Experimental aesthetics is a field of psychology founded by Gustav Theodor Fechner in the 19th century. According to Fechner, aesthetics is an experiential perception which is empirically comprehensible in light of the characteristics of the subject undergoing the experience and those of the object. Experimental aesthetics is the second oldest research area in psychology, psychophysics being the only field which is older. In his central work Vorschule der Ästhetik ("Introduction to aesthetics") Fechner describes his empirical approach extensively and in detail. Experimental aesthetics is characterized by a subject-based, inductive approach.
Nowadays, psychologists and neuroscientists define the field of aesthetics more narrowly as considering the perception, creation, and evaluation of objects that evoke an intense feeling. It is a specialized sub-field of empirical aesthetics that distinguishes itself by using experiments to test causal hypotheses. In contrast, empirical aesthetics also embraces survey studies, field observations, and other non-experimental methods.
The analysis of individual experience and behavior based on experimental methods is a central part of experimental aesthetics. In particular, the perception of works of art, music, or modern items such as websites or other IT products is studied. Data can be examined and analyzed at three levels:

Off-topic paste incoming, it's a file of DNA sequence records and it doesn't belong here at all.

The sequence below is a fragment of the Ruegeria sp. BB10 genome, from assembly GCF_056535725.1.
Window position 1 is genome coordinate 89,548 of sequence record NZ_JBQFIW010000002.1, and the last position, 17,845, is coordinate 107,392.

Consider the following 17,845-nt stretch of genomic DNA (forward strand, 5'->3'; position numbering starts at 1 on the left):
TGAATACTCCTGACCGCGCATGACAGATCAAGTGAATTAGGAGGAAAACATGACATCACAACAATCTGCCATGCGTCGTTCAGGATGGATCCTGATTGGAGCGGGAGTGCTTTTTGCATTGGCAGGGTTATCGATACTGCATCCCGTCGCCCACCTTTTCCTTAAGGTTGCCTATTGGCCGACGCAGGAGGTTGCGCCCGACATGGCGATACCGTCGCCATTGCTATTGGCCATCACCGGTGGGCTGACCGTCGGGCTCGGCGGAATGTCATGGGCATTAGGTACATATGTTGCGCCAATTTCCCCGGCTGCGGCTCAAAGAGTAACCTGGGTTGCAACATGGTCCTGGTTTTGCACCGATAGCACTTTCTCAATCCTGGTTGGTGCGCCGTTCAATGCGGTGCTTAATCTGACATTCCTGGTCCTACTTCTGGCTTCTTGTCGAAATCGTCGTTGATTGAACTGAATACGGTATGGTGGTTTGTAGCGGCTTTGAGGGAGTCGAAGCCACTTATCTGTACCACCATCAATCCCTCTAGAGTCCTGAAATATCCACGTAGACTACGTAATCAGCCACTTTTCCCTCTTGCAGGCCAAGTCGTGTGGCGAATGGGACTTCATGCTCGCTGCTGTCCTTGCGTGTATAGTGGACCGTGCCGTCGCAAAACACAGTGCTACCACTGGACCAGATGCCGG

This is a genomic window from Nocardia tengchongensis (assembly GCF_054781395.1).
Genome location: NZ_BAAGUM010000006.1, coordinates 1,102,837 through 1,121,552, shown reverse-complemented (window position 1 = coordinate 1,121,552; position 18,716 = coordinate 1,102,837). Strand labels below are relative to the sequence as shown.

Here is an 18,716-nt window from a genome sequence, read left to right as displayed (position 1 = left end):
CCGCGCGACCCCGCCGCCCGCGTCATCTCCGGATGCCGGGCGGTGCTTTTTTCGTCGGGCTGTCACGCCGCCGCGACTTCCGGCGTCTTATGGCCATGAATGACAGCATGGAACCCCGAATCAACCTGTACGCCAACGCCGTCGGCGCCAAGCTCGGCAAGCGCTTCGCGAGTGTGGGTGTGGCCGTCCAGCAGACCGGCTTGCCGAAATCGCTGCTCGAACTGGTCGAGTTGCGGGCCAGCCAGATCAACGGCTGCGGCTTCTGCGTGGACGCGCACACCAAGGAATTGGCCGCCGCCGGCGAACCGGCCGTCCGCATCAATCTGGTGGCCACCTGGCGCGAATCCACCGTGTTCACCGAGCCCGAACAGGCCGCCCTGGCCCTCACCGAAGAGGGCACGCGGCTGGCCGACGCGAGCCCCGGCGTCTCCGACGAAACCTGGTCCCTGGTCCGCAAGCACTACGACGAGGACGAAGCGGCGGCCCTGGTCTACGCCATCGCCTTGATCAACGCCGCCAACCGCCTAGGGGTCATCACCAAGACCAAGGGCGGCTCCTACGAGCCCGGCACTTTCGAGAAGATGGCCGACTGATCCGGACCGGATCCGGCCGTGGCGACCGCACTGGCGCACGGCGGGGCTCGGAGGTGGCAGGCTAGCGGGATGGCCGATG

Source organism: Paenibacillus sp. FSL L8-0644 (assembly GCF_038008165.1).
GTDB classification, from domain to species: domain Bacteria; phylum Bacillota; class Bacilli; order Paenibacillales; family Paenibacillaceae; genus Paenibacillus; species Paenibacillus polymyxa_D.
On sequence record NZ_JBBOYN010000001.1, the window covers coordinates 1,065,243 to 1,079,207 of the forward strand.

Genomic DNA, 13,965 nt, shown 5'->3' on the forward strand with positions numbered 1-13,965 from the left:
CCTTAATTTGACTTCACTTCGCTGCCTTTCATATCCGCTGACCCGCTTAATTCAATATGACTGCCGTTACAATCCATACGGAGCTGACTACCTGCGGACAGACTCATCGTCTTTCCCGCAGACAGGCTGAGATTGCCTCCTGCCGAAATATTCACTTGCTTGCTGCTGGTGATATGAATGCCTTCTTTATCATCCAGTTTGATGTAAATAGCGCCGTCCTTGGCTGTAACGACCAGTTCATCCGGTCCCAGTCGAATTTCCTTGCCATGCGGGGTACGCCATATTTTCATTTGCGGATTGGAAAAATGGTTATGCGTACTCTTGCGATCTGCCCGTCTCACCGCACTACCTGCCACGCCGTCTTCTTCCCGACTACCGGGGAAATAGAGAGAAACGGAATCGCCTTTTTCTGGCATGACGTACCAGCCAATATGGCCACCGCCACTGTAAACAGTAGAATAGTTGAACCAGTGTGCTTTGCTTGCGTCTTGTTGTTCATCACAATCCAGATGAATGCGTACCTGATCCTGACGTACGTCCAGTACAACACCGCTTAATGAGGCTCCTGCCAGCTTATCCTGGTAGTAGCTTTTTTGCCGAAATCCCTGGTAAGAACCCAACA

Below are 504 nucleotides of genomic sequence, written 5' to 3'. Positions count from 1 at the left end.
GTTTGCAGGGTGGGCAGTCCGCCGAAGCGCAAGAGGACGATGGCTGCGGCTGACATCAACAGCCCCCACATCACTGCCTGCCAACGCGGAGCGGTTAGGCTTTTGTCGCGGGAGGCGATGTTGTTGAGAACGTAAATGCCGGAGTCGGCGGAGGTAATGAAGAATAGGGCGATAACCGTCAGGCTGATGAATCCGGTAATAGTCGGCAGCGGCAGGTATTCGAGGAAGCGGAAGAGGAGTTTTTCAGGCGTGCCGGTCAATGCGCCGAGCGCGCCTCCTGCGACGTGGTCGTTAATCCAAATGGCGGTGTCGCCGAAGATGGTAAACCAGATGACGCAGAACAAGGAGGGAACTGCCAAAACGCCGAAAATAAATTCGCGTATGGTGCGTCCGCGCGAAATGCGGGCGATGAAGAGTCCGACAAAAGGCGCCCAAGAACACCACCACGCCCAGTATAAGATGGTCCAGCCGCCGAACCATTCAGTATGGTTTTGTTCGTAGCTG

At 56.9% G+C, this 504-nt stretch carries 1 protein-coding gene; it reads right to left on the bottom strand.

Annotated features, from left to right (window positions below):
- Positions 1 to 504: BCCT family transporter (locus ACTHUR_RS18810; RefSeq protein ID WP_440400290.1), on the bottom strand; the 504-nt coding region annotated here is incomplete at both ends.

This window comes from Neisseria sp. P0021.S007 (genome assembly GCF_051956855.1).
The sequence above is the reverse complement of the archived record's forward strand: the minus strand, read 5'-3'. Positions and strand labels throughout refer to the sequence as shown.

Here it is difficult to assign an absolute value to the aesthetics of an object. However, one can measure, for example, what percentage of subjects classify an object as beautiful or how many prefer this object to others.
Depending on the approach, a number of different methods are used in experimental aesthetics, such as pairwise comparisons, rank order methods, Likert scales and semantic differentials, production methods, statistical comparisons of groups, reaction time measurements, and also more complex methods such as eye tracking, electroencephalography, and functional magnetic resonance imaging.
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